A few days ago, a man named Eric emailed me about a just-launched mini pantry, “Community Pantry,” in Concord, NC. He attached a copy of the Concord newspaper presser, titled “Diverse Groups Come Together for Good.” The first paragraph reads as follows:
At a time when intense tribalism grips our country, two diverse Concord groups have found a way to come together for good. Pastor Nathan King, representing Trinity United Church of Christ, and J. Rodger Clark, Director of Planned Giving - The Humanist Foundation representing North State Humanists, have joined forces to create, dedicate and support a “Community Pantry”.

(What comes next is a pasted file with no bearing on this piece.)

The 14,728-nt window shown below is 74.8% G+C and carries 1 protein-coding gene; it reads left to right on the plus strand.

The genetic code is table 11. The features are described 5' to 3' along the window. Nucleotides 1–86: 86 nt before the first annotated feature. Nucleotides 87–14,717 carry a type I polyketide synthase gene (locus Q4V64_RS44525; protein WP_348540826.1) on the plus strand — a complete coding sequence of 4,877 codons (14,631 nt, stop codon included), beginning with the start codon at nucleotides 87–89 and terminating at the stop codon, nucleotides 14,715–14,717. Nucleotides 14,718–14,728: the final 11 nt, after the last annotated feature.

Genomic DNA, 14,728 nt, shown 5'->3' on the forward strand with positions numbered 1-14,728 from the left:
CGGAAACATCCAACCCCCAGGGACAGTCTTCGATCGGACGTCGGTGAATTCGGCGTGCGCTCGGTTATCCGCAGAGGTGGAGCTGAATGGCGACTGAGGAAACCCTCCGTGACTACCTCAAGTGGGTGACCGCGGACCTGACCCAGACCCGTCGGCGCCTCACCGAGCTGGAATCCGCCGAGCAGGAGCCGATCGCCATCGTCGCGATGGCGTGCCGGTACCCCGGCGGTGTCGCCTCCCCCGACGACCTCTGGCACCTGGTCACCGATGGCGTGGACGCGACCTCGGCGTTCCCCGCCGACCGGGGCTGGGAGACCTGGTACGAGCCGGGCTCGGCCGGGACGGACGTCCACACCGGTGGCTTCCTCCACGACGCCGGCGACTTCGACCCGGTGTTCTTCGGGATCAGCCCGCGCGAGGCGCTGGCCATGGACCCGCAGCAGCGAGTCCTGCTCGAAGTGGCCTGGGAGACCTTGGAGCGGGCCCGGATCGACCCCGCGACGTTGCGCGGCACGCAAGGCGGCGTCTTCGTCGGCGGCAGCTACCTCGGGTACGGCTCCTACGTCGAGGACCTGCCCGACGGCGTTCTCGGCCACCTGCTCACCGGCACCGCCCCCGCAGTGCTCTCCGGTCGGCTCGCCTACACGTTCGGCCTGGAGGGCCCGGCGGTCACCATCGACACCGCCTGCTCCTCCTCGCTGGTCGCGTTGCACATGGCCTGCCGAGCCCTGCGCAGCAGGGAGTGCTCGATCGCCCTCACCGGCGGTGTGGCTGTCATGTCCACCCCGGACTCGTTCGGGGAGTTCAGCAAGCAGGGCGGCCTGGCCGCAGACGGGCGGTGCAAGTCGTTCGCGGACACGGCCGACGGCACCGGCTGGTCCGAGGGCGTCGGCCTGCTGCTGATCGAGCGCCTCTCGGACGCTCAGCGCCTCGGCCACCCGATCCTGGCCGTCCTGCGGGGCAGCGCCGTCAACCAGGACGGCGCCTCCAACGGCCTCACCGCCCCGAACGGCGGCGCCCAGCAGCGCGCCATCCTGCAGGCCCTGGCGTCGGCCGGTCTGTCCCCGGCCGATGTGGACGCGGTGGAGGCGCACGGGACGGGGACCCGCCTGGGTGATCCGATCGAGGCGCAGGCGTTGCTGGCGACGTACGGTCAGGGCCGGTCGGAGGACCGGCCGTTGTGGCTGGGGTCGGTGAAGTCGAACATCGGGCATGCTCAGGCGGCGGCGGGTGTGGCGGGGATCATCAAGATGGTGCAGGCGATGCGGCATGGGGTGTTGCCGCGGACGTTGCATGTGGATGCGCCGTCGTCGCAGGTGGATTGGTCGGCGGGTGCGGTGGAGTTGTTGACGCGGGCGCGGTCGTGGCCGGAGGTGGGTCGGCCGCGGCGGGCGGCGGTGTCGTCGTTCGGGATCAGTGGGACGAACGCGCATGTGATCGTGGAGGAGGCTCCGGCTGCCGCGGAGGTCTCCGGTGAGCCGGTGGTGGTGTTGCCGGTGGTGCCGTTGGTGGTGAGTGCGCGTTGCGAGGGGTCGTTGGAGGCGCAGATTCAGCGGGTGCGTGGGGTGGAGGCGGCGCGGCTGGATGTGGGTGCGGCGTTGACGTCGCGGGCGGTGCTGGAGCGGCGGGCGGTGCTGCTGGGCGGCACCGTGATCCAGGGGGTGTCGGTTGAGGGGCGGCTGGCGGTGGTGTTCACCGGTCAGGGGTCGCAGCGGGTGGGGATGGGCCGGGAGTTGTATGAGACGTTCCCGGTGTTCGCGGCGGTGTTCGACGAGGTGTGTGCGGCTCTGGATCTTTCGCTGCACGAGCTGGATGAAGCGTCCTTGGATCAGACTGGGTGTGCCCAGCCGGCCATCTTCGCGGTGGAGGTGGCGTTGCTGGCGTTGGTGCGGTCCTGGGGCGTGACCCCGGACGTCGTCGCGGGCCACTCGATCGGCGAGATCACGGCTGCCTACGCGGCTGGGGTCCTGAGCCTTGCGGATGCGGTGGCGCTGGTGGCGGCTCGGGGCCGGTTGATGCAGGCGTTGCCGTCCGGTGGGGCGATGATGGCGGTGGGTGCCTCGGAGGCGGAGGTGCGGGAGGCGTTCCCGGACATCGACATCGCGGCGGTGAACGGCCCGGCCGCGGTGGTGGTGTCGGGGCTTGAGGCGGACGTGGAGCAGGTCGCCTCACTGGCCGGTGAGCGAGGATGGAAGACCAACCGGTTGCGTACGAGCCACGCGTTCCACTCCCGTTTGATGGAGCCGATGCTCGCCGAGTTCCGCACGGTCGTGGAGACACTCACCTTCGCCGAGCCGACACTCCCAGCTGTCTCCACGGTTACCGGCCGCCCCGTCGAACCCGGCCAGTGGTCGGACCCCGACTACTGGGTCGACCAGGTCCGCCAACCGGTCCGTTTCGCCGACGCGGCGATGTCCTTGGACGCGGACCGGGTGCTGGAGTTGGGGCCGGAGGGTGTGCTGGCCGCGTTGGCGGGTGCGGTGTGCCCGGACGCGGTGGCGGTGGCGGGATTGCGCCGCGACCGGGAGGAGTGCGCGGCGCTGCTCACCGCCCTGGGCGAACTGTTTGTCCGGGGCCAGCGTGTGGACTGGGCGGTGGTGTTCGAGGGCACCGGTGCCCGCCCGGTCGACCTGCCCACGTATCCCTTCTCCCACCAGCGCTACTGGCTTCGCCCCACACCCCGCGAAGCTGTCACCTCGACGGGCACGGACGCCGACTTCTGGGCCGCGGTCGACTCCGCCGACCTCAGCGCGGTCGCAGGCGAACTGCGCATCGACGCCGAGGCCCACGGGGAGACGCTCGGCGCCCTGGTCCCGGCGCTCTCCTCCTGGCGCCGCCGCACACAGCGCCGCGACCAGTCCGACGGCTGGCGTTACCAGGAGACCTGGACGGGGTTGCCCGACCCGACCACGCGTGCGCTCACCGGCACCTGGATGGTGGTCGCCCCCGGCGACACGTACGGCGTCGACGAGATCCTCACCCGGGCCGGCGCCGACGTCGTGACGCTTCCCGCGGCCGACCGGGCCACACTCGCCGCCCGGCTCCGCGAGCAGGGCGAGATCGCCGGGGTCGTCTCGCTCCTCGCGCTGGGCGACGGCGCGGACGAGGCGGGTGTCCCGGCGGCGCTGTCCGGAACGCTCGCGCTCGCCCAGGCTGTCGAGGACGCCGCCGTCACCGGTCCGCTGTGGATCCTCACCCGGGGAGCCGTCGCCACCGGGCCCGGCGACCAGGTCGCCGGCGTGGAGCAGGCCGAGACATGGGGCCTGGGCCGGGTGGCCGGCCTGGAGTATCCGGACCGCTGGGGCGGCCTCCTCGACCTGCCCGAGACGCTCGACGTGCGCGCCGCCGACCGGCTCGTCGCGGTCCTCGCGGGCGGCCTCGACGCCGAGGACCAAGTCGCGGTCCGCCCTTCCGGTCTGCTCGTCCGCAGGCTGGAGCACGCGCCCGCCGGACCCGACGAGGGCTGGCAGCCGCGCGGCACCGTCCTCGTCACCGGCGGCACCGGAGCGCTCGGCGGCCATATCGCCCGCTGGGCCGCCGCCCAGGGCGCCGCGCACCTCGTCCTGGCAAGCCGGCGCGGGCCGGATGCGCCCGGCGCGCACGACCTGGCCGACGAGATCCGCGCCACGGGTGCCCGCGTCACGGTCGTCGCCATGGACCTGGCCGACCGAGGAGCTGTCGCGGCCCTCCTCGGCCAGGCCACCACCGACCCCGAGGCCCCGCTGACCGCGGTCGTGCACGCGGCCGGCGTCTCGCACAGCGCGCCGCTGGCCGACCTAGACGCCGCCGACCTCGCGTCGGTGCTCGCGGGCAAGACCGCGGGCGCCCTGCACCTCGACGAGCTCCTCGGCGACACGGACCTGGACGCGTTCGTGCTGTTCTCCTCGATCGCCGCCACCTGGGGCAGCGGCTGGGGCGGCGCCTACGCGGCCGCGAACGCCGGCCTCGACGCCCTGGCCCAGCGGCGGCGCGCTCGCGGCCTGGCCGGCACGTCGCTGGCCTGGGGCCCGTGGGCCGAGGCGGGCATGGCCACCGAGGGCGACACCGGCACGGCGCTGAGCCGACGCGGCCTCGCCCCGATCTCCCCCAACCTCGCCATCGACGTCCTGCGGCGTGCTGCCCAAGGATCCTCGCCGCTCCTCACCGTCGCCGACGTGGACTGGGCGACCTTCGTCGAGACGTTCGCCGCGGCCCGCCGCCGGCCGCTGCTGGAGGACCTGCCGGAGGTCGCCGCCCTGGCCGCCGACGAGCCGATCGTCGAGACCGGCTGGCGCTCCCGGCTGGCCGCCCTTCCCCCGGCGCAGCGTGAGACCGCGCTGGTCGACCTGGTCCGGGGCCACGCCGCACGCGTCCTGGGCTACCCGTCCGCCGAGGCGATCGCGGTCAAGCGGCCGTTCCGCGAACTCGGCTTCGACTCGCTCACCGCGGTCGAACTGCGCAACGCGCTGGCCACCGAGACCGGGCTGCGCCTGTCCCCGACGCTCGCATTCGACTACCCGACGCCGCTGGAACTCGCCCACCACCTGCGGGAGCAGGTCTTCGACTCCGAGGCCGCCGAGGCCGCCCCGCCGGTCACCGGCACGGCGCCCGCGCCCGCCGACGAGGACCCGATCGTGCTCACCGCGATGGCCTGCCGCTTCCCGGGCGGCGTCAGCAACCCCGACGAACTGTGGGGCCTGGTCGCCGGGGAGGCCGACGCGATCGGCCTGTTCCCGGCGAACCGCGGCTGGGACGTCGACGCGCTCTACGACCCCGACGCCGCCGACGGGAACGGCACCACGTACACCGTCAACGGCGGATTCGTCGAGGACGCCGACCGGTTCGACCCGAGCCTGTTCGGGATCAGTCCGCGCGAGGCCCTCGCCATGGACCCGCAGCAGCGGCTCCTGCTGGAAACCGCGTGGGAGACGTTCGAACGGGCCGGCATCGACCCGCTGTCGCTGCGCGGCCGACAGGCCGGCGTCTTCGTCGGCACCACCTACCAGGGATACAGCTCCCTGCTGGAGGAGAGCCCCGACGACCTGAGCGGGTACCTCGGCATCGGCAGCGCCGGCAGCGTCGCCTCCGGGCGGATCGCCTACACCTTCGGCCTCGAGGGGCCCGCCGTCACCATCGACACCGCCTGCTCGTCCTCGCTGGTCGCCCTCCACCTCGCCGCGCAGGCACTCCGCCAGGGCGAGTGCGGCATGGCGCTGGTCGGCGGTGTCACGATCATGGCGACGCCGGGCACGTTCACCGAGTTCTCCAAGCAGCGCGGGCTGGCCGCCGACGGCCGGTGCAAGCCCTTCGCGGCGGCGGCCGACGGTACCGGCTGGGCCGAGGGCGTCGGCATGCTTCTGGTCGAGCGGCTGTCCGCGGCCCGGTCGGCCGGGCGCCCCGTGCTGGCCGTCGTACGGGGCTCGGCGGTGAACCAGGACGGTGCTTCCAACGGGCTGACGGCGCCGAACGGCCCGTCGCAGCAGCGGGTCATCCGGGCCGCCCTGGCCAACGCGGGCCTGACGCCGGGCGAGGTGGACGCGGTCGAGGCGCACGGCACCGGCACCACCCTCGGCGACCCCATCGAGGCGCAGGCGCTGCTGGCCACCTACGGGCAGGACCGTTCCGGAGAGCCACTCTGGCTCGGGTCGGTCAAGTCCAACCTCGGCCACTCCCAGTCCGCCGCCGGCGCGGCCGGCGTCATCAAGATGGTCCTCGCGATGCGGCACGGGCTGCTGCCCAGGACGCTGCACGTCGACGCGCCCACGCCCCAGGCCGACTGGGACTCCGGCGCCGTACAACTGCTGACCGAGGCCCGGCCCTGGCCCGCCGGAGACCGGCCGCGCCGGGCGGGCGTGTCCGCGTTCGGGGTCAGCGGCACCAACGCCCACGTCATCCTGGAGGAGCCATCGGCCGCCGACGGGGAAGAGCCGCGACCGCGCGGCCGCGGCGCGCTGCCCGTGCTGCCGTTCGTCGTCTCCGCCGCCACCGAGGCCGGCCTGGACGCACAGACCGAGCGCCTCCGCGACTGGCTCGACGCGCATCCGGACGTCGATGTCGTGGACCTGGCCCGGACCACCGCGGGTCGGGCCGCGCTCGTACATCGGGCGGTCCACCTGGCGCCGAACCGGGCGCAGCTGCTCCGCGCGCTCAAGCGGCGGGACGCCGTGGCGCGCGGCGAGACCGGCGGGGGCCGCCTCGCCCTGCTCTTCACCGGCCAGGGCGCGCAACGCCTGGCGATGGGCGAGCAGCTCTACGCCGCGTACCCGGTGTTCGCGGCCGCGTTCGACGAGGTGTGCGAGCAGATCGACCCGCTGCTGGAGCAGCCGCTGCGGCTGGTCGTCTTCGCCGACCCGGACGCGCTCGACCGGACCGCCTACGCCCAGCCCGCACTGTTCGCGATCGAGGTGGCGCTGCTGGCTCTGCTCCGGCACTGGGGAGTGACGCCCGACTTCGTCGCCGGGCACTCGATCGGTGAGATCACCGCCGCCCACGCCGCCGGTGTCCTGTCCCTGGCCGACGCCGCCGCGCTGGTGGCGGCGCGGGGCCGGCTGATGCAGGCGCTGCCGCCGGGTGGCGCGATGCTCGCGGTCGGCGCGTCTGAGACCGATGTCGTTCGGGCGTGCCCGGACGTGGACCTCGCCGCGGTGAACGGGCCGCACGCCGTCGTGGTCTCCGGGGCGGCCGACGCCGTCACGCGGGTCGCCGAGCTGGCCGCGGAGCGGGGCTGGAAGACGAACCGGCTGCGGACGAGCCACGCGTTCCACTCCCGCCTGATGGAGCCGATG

In her book Braving the Wilderness, Brené Brown defines the term “Common Enemy Intimacy.” “Common Enemy Intimacy is counterfeit connection and the opposite of true belonging. If the bond we share with others is simply that we hate the same people, the intimacy we experience is often intense, immediately gratifying, and an easy way to discharge outrage and pain. It is not, however, fuel for real connection.”
We may bond over the “bad,” but these bonds aren’t lasting; we will retreat to our tribes. We come together through good. In Concord, NC, “Community Pantry” is one such conduit.